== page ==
Bridgeport Gets Sponsor; Director In At New Egypt

Posted: May 12, 1998

While rain soaked the area's racetracks during the weekend, the management at Bridgeport and New Egypt speedways made some key moves.

Bridgeport promoter Norman Foss announced a new sponsorship deal that will allow one of the track's marquee events to pay a hefty $10,000 to the winner.

Carquest Auto Parts will provide financial support to the Logan Township, N.J., dirt track for the remainder of the 1998 season. The firm, which has 3,500 stores across the country, will become the title sponsor of the George I. Wingate Fall Classic, a 50-lap modified event set for July 22.

``With the race paying a high purse, the Carquest/Wingate Classic will be a premier event in modified racing,'' Foss said. ``This race now carries one of the largest purses in the country for a 50-lap race.''

It is expected that many of the Northeast's top modified drivers will join Bridgeport's regulars for the midweek event. Jimmy Horton, Billy Pauch and Darrin Schuler have been Bridgeport modified feature winners this year.

Meanwhile, New Egypt put a key piece of its management puzzle into place.

Andy Belmont, promoter of the Plumsted Township, N.J., oval, named John McCaughey as the track's race director.

``This change was necessary in order to establish a chain of command, and I believe in promoting from within,'' Belmont said about the appointment of McCaughey, who began the season as technical inspector.

``We need to have someone who is in charge of all activities between the fences on each and every race night, and John is the perfect choice for that job.''

McCaughey, of Flemington, N.J., has a long history in the sport. His brother Craig was a modified racer in the 1970s and '80s. John operates Performance Management Systems, a racing-related business, in his hometown.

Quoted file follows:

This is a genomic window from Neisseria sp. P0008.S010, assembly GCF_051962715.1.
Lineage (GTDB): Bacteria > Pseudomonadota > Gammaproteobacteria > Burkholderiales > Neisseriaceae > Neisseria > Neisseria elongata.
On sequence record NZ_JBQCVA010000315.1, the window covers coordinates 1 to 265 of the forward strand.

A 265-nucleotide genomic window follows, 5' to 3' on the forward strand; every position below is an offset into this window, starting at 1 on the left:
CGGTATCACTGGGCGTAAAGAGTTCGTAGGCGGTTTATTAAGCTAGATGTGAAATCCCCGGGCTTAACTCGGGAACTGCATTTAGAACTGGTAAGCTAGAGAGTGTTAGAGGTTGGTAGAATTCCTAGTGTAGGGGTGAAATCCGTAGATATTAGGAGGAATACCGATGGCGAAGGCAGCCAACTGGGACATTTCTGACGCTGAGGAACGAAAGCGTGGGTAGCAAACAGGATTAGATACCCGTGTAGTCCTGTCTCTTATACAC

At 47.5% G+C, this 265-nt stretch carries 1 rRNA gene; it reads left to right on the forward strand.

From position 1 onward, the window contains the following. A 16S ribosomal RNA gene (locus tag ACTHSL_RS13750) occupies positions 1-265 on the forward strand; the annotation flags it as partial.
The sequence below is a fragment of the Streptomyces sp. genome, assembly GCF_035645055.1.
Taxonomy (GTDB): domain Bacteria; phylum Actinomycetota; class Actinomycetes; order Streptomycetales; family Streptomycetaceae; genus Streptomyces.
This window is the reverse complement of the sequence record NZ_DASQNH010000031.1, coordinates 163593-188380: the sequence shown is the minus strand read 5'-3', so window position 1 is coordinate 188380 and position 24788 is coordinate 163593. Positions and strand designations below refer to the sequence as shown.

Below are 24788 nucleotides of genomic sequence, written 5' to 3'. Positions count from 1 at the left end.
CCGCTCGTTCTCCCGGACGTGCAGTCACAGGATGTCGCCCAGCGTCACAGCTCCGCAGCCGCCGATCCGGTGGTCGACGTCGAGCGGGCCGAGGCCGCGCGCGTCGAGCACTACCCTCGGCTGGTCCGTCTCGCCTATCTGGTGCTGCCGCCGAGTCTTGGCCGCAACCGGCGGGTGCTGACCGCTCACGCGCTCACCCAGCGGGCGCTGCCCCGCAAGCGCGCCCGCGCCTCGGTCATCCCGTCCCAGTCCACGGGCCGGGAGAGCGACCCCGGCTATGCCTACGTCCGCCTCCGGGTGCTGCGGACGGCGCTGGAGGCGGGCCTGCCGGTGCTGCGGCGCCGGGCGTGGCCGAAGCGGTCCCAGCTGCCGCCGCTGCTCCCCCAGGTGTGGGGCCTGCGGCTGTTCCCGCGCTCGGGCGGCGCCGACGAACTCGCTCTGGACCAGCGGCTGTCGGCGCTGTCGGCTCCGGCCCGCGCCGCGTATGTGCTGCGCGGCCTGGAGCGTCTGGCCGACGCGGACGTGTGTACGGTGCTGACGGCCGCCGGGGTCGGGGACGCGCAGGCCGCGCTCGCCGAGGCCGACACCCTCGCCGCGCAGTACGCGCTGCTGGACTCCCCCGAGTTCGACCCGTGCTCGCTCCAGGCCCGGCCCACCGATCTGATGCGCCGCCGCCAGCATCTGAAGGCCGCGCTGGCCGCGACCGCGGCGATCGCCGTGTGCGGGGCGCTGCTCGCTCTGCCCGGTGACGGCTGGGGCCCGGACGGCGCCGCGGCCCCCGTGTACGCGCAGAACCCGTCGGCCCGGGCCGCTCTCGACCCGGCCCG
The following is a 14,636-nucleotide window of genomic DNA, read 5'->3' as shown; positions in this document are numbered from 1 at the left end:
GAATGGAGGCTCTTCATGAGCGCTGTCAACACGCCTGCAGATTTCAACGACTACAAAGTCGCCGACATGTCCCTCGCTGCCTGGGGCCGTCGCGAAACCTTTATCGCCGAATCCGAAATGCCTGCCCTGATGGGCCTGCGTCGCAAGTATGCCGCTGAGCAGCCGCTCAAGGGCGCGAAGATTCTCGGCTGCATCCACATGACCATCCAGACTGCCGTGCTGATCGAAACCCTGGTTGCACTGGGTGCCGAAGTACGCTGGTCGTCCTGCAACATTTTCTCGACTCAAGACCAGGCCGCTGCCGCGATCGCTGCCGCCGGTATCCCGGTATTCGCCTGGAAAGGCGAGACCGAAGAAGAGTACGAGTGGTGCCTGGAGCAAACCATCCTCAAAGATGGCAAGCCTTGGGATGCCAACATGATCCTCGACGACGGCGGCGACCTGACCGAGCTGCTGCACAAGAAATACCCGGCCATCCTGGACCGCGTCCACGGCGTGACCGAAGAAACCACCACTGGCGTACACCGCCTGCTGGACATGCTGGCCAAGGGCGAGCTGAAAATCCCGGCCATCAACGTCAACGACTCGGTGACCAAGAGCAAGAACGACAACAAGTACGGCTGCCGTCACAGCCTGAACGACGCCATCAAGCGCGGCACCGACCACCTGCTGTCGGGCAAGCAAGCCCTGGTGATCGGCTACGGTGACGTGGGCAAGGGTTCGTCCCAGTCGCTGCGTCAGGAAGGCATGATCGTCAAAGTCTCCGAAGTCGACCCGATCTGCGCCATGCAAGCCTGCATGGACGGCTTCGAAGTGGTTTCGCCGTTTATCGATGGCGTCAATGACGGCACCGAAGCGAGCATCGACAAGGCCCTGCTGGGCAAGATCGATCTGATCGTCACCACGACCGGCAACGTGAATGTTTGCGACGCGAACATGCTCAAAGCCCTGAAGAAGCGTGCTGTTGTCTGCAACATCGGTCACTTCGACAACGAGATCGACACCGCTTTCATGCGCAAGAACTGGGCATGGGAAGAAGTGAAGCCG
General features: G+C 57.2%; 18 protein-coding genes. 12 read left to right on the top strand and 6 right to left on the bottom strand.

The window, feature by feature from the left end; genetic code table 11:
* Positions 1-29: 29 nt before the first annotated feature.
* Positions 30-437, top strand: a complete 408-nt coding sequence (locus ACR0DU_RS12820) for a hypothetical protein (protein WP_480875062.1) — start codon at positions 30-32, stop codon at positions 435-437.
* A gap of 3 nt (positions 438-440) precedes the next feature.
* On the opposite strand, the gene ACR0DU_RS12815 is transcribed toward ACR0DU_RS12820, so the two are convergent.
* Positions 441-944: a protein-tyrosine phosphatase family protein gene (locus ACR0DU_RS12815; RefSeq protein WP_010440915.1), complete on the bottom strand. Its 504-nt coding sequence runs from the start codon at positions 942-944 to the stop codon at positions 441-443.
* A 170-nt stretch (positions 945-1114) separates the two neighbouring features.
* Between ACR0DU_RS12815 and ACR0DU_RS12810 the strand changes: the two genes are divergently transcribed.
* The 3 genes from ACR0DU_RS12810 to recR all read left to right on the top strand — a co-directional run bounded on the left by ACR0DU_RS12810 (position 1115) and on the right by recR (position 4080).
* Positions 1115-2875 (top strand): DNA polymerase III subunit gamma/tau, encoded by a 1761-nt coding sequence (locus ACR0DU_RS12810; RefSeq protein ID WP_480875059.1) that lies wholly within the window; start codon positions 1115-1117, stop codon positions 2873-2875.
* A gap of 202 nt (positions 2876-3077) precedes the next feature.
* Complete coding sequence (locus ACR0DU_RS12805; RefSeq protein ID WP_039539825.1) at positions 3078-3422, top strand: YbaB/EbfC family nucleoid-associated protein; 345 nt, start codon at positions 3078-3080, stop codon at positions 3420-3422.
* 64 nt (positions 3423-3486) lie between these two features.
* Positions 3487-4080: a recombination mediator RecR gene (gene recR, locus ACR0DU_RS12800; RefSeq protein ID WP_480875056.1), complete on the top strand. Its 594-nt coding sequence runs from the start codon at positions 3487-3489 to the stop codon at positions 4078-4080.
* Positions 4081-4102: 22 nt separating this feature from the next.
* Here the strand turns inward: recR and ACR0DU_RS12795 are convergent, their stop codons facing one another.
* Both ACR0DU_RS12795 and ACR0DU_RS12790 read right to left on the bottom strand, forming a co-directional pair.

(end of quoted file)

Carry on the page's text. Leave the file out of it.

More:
The promotion of McCaughey will allow Belmont to concentrate on overall facility management on race nights.

To date, New Egypt has captured the fancy of the entire local racing community. The track, once a deteriorating, quarter-mile asphalt oval, was purchased during the winter by builder Rick Grosso, who leveled the existing facility, replaced it with a sparkling, state-of-the-art, one-third-mile dirt track, and hired Belmont to take care of day-to-day operations.

A former modified racer who currently competes full time on the ARCA Super Car circuit, Belmont, 40, of Penndel, brought a well-known name and a wealth of race-team promotion background along for the ride.

Under Belmont's guidance, New Egypt has attracted capacity crowds for its opening five events. Drivers, too, have been excited about racing at the oval, especially since a weekly purse of more than $17,500 and a seasonlong point fund of $50,000 are on the line.

This Saturday, the American Racing Drivers Club midget tour will compete at the speedway for the first time, and club business director Mike Roselli is enthused about the opportunity.

``New Egypt is a perfect midget facility,'' he said. ``The place is first class, no ifs, ands or buts about it.''

SCHEDULING CHANGES The weekend rains created many scheduling changes for the upcoming week.

Flemington (N.J.) Speedway will try for a third straight week to open its NASCAR modified season. Twin modified features (one left over from a May 2 rainout) will be scheduled for this week, with late-models, tar-cars, stocks and trucks, and a 100-lap enduro race rounding out the card.

Flemington planned to give the modifieds the week off.

New Egypt will delay its modified twin 20-lap features, initially set for May 9, to May 23. This Saturday, the track will present modifieds, sportsman, street stocks and ARDC midgets.

United Racing Club sprint cars will join the modifieds and sportsman Saturday at Bridgeport. Late-models have the week off.

Regular shows rained out Friday at East Windsor (N.J.) and Little Bridgeport, along with events set for Saturday at Grandview and Airport, have been reset for this week.

Although many area tracks have been bedeviled by rain, Big Diamond Raceway, a three-eighth-mile clay oval nestled in the coal town of Minersville, Pa., has been especially hard hit. The track has canceled four straight races.

``I hope I can remember how to drive my race car,'' joked Bob Ebersole of Hummelstown, Pa., one of Big Diamond's competitors. ``I looked at my car . . . in the garage this week, and it's been in there so long ready to go that the tires are going flat.''

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